Now instead of outright avoidance, I try to mindfully accept situations where I can practice being stronger. Some might think this is setting myself up for failure, but in the end, am I stronger if I can avoid something, or stronger because I can look it in the face and say no? Like anything else, it’s an ongoing process of learning to be present and understanding where I need to beef up my defenses.

Fact: You’re Human! Get Used It.

The human brain is funny and amazingly elastic. It stops at nothing to get what it wants, convincing you the whole time that “This is awesome! You want this!” Sometimes, the exact opposite is true.

When you want to change something about yourself, you have to really take a hard look at your behaviors and motivations to realize why you do what you do. Are your actions coming from a place of pain? Are you feeling fear? Anxiety? Boredom? Confused? Unsure? As living, breathing beings, our brains come up with all sorts of coping mechanisms to avoid unpleasantries, often at the expense of creating other, potentially worse situations. Anyone who’s ever yelled at their spouse about something minor because they couldn’t confront a bigger issue knows what I mean. Whether those mechanisms are healthy or not is for you to decide. But first, you need to cut yourself a little slack.

If you eat when you’re depressed, acknowledge that. Pat that behavior on the head and tell it, “I see you there, and I know you’re having a hard time. That’s ok, I understand, but we need to adjust X or things are going to get worse.” This might seem hokey, but it’s amazing how just verbally acknowledging your traps and articulating your needs helps to conquer bad habits in the future.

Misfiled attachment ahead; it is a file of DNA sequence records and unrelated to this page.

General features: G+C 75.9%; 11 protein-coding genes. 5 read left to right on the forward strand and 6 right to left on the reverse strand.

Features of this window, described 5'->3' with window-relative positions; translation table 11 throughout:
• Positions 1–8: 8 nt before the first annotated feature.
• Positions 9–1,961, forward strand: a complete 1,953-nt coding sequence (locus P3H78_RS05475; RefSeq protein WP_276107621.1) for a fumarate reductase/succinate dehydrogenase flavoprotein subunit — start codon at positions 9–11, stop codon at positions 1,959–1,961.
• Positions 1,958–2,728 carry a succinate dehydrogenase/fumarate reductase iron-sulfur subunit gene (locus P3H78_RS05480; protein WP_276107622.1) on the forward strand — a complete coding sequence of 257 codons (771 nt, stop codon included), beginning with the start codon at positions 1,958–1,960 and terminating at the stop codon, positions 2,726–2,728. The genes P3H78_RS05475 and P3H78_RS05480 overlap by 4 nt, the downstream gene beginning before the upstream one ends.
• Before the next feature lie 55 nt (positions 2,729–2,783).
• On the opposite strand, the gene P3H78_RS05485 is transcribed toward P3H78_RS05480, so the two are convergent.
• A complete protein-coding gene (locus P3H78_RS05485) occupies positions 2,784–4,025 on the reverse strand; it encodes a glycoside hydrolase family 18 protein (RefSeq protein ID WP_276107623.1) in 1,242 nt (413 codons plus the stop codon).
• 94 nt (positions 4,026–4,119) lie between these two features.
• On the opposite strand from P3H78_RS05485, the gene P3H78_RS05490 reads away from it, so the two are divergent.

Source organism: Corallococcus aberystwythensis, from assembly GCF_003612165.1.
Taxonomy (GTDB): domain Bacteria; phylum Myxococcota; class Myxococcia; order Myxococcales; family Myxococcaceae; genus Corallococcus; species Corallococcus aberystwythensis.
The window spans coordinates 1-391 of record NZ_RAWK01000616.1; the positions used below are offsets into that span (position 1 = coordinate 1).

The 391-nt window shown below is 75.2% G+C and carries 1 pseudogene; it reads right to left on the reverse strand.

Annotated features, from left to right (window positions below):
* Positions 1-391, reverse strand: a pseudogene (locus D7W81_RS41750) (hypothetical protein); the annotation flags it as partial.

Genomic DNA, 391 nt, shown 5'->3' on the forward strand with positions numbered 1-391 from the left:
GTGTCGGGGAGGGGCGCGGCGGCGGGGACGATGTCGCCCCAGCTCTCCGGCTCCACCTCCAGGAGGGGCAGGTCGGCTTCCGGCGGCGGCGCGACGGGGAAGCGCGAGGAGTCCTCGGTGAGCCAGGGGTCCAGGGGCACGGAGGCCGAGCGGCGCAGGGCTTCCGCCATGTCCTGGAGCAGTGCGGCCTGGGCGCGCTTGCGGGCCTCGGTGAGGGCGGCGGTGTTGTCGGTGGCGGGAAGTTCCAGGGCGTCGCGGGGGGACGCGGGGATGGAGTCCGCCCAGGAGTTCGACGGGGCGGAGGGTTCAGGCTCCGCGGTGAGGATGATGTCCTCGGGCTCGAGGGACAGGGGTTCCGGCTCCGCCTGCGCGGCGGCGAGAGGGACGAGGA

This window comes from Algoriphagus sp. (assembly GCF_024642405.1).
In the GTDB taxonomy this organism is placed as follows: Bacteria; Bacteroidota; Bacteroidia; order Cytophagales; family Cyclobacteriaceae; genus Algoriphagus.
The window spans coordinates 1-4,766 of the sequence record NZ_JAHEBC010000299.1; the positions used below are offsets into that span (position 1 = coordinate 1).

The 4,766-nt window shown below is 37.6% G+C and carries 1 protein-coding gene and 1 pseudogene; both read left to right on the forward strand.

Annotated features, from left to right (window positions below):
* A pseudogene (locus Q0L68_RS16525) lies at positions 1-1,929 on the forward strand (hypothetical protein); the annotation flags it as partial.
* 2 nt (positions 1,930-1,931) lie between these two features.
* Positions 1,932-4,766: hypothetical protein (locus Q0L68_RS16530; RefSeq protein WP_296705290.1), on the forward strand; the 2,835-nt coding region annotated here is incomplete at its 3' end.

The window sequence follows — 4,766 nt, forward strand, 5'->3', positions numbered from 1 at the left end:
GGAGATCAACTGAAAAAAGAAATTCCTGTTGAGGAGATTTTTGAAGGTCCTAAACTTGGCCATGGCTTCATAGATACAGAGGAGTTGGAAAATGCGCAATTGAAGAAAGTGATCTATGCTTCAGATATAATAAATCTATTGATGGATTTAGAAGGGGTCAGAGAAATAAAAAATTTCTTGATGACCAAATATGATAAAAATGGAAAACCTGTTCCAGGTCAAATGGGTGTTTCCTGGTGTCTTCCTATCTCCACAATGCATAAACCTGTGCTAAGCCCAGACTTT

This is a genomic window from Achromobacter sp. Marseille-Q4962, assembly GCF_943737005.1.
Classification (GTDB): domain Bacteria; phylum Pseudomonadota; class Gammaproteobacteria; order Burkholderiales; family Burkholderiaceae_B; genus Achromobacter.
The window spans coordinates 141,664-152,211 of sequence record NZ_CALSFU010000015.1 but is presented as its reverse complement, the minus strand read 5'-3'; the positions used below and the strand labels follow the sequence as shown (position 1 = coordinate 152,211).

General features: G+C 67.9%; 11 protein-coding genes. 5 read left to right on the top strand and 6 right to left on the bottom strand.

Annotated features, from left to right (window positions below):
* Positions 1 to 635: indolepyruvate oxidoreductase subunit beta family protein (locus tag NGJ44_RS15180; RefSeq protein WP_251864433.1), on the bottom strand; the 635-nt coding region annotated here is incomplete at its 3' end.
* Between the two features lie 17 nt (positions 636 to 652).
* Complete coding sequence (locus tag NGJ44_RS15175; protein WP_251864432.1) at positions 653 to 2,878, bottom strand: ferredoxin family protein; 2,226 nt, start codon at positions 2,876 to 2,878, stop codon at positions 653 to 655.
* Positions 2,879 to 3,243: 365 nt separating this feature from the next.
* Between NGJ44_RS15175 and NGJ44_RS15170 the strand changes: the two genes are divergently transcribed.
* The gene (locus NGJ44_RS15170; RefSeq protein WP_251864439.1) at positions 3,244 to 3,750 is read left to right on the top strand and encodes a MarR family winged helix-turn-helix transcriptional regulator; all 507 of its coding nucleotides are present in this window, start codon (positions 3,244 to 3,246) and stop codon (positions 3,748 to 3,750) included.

Most of all, be gentle with yourself. You’re human and that’s not going to change, so get used to the idea of being fallible. You WILL make mistakes. You WILL trip and fall. You WILL drop the ball. And you know what? That’s completely normal. It’s also human to be forgiving, so extend that compassion to yourself. You’ll find that your recovery from mistakes happens that much faster when you’re not beating the crap out of yourself for every little slip-up.

Avoid the “Well Meaning” Enablers

Enablers are not well-meaning, no matter how sweet and doe-eyed they appear at first glance. Whether it’s your coworker or your grandma, anyone offering you something they know is unhealthy for you does not have your best interests at heart. While it’s important to know the difference between “optional” restrictions and those that carry a heavier penalty, if you’ve got a hard goal in front of you, it’s not their place to say that you shouldn’t be restricting yourself.

Fact: if someone really, truly cares about you, they will cultivate your physical and emotional health by supporting healthy decision-making.

Take, for example, my grandma. For my birthday last year, she made me a German chocolate cake. A big, beautiful, gloriously gooey German chocolate cake. And, it was full of white flour.

Did I eat it? Yes. Did I feel guilty afterwards? Of course. I also realized that my grandma, bless her soul, simply didn’t prioritize my health-needs, despite the fact that we’ve talked about them countless times. She just doesn’t get it, probably because she doesn’t have the perspective to acknowledge a different way of eating. That’s fine, I guess, but it’s bad for me. So when I go to my grandma’s house for my birthday, I bring my own cake.

Above All, Support Yourself